The Collector's Book of Dolls' Clothes: Costumes in Miniature, 1700-1929 - Dorothy S., Elizabeth A. & Evelyn J. ColemanNew York: Crown Publishers, Inc., 1975, Hardback in Dust Wrapper.
Condition: Very Good — in Good Dust Wrapper. Edges of the dust wrapper somewhat frayed, more so to the edges of the lower panel. Text complete, clean and tight.
Contains: Black & white photographs; Colour photographs; Black & white drawings; Tables; Patterns; Glossary; 2-column text mainly, 3-column text (in part);
From the cover: “A historical survey of the original clothes worn by the dolls made in France, Germany, and the English-speaking countries from 1700 to 1929, a documented chronological record, almost a social history of childhood itself — all these and more are contained in this indispensable book: The Collector’s Book of Dolls’ Clothes.
Presented here is a wealth of highly desirable, largely inaccessible information for all doll collectors and aficionados of doll art. The Colemans have devoted seven years of meticulous research to the preparation of this fine volume, making it a worthy companion to their highly respected Collector’s Encyclopedia of Dolls, which has become a bible for doll collectors in the United States and Europe.
Dolls dressed in their original clothes are one of the best sources of information for not only doll collectors but also students of costume. Often, dolls’ clothing represents what people actually wore more closely than any other historical record. In many instances, carefully preserved dolls’ clothes are the only complete wardrobes available for a particular historical period. In years long gone, clothes for dolls also served as important educational tools; hence, their history gives the reader an insight into the way children were brought up.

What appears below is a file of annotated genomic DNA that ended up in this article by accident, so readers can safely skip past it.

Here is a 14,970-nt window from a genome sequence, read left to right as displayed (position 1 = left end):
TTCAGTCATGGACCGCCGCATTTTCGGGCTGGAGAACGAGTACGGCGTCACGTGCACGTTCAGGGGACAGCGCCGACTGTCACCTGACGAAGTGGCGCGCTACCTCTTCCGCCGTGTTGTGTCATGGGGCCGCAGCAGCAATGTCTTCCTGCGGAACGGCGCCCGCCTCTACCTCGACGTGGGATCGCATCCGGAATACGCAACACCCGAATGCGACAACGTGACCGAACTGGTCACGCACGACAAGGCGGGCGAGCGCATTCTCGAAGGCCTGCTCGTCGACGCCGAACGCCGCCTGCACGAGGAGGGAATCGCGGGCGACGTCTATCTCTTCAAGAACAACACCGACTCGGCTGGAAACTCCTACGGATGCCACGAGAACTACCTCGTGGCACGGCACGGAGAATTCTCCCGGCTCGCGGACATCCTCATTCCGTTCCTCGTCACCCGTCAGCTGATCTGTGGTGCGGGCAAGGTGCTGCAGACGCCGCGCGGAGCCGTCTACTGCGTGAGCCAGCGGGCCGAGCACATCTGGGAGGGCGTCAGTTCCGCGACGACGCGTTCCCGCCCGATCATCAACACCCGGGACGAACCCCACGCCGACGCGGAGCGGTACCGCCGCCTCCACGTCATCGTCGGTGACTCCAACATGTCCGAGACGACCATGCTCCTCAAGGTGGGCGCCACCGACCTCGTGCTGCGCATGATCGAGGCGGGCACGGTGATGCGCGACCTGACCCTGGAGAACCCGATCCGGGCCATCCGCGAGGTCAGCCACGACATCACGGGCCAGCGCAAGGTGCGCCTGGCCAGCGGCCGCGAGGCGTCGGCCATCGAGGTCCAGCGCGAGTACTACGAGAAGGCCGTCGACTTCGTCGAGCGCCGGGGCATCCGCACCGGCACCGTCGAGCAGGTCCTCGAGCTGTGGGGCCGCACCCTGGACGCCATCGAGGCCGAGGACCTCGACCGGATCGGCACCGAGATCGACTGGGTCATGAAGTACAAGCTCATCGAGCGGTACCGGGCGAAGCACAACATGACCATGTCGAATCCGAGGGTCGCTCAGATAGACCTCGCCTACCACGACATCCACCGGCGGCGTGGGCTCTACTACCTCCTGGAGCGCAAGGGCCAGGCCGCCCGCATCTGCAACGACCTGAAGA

The authors present their findings chronologically, each chapter beginning with a summary of the main characteristics and the innovations of that particular period and a notation of the major changes from the preceding period. The clothing, discussed according to the age and sex represented by a doll, includes commercially and homemade garments, and also professionally made costumes-dresses and suits for various occasions, even headwear, outerwear, underwear, and footwear.
More than 800 dolls, many with complete wardrobes of their original clothes, are shown in the informative colour and black and white illustrations and some hundred or so excerpts from contemporary catalogues. The correct clothes for specific types of dolls at specified times are noted, so that now a doll in its original clothes can be dated far more precisely than has previously been possible; unmarked dolls in commercial clothes can be more readily identified too.
A special feature of this invaluable book is a pattern section that enables the reader to reproduce accurately more than 400 doll garments. A complete glossary and a bibliography will also prove useful. Collecting miniature objects, another popular hobby about which little has heretofore been written, is covered here in considerable detail by an extensive presentation of doll-sized miniature accessories.
Comprehensive and thoroughly documented, The Collector’s Book of Dolls’ Clothes is a must for all libraries, museums, and educators, for students of costume, and for doll collectors both here and abroad.”